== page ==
“How do you write music without words?”

by Metro Music Makers instructor Mark Grundhoefer

I was working on songwriting with one of my students and a question came up that I get asked all the time: “How do you write music without words?”

My half-joking response is usually, “How do YOU write music WITH words?!”

Besides my job as a teacher, I make a living writing and playing instrumental music in classical, jazz and rock genres and publishing them on iTunes, Spotify, etc. I’ve never felt comfortable or inspired to write lyrics. And honestly, I haven’t tried since my high school band.

The process for writing an instrumental piece is not that different from the typical song. You still have the elements of melody, accompaniment and rhythm. The main difference (obviously) is that no vocals are used for the melody, so an instrument takes the role. There are also plenty of instrumental artists and composers that write ambient or drone-style minimalist compositions that seem to lack a lot of melodic components, but for the purpose of this blog, we’ll focus on the melodic style.

Here are a few simple ideas to get you started:

  1. Start with the melody. Ironically, I tend to start by singing or humming. Then I grab my guitar — or piano or whatever instrument I want to write with — and play the melody. A guitar has a unique ability to sound like a voice with the use of slides, bends, vibrato and other extended techniques, which is why I tend to gravitate towards that as my lead instrument.
  2. Once you have a melody, build some chords around it. If you’re composing for the piano, try playing the melody with your right hand and doing a few chords with the left. If you’re a guitarist, use some open strings or fretted notes in the bass to add harmonic content under the melody. Of course, your accompaniment could be a riff or pattern that works in counterpoint to your melody, but start with baby steps and work your way up. If you don’t know a lot of the musical theory required to put chords to melody, ask your Metro Music Makers teacher for help!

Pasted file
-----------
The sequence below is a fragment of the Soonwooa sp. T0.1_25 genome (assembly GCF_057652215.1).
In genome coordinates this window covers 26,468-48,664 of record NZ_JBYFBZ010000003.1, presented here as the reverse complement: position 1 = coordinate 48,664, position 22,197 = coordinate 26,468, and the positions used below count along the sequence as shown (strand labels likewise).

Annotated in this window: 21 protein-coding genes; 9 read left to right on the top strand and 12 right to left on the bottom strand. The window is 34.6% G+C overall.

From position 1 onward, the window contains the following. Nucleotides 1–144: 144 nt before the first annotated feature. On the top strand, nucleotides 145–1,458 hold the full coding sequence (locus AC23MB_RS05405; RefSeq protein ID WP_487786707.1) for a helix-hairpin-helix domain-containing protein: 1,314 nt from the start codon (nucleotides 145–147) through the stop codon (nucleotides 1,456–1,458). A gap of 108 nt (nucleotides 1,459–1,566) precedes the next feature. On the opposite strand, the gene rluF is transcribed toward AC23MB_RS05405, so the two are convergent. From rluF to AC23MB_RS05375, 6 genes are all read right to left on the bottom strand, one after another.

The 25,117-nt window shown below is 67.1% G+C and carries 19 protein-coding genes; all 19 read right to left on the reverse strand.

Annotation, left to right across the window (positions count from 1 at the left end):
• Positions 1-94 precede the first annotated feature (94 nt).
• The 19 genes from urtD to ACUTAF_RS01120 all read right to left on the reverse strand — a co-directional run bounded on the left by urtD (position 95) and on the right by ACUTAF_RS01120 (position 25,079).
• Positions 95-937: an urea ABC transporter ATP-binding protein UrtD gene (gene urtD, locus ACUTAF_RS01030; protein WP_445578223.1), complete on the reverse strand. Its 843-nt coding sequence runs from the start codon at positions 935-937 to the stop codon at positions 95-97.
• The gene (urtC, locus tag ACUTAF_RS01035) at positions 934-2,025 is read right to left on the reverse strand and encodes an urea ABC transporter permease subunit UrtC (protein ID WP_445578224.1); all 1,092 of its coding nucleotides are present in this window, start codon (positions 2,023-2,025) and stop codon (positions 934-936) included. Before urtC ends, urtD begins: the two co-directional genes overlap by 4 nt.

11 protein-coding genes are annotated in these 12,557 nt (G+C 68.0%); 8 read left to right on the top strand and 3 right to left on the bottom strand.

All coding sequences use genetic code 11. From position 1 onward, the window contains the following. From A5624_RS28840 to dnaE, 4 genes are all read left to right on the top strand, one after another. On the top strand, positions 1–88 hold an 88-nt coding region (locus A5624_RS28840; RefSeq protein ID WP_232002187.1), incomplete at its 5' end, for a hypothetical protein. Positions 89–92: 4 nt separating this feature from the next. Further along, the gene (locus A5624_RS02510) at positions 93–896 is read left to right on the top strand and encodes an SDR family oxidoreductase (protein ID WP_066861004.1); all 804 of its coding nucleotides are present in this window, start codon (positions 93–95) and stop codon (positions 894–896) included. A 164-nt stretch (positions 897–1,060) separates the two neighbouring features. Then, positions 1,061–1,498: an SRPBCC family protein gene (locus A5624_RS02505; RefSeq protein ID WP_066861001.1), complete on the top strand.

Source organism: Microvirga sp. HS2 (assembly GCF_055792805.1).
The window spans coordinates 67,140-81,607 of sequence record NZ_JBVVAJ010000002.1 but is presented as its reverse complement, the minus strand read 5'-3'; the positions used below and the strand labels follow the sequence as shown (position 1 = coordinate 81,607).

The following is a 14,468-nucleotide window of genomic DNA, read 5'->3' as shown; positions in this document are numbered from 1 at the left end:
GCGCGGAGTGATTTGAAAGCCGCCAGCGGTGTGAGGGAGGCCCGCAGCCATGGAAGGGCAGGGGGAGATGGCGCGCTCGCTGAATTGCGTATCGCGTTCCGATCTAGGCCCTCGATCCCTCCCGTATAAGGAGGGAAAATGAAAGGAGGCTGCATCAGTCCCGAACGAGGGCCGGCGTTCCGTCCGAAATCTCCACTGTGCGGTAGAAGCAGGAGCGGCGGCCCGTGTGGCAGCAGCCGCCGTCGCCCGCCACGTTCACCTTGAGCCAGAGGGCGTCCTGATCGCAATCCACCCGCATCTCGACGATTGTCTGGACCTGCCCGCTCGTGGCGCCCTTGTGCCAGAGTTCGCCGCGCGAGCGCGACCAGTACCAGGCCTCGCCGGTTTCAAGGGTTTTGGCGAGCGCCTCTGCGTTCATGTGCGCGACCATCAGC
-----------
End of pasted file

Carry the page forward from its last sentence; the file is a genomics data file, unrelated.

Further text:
3. If you have a band or are planning on working in a recording program like GarageBand/Logic, you’ll have the ability to add many instruments to your piece. Write or program a drum beat, add some strings or horns, and play with sound effects.
  4. It’s also important to physically write down your ideas. There is a plethora of software that helps you notate music (there are even iOS apps), and you should take advantage of it so you can share it with other musicians. A few nights ago, I wrote a new solo guitar piece, and before I recorded it, I transcribed it on staff paper. Now I won’t forget it and can focus on practicing it so the recording and performances go smoother.

Music has to tell a story. It’s pretty obvious how to do that with lyrics. But when no words are used in a song, can it still tell a story or express a mood? Of course!

I’ll leave you with these two songs. One of my favorite artists is Ben Folds. He’s a fantastic lyricist, but also an incredible arranger and performer. The first part of the song is instrumental. Notice the melody and accompaniment, and then think about what story it might tell. Then, listen to the second part where he sings some very descriptive lyrics. You’ll be surprised at how similarly emotive the instrumental piece can be.

Before Cologne: https://youtu.be/Cx8bSFlhN5M
Cologne: https://youtu.be/WEhIFbd7WK4

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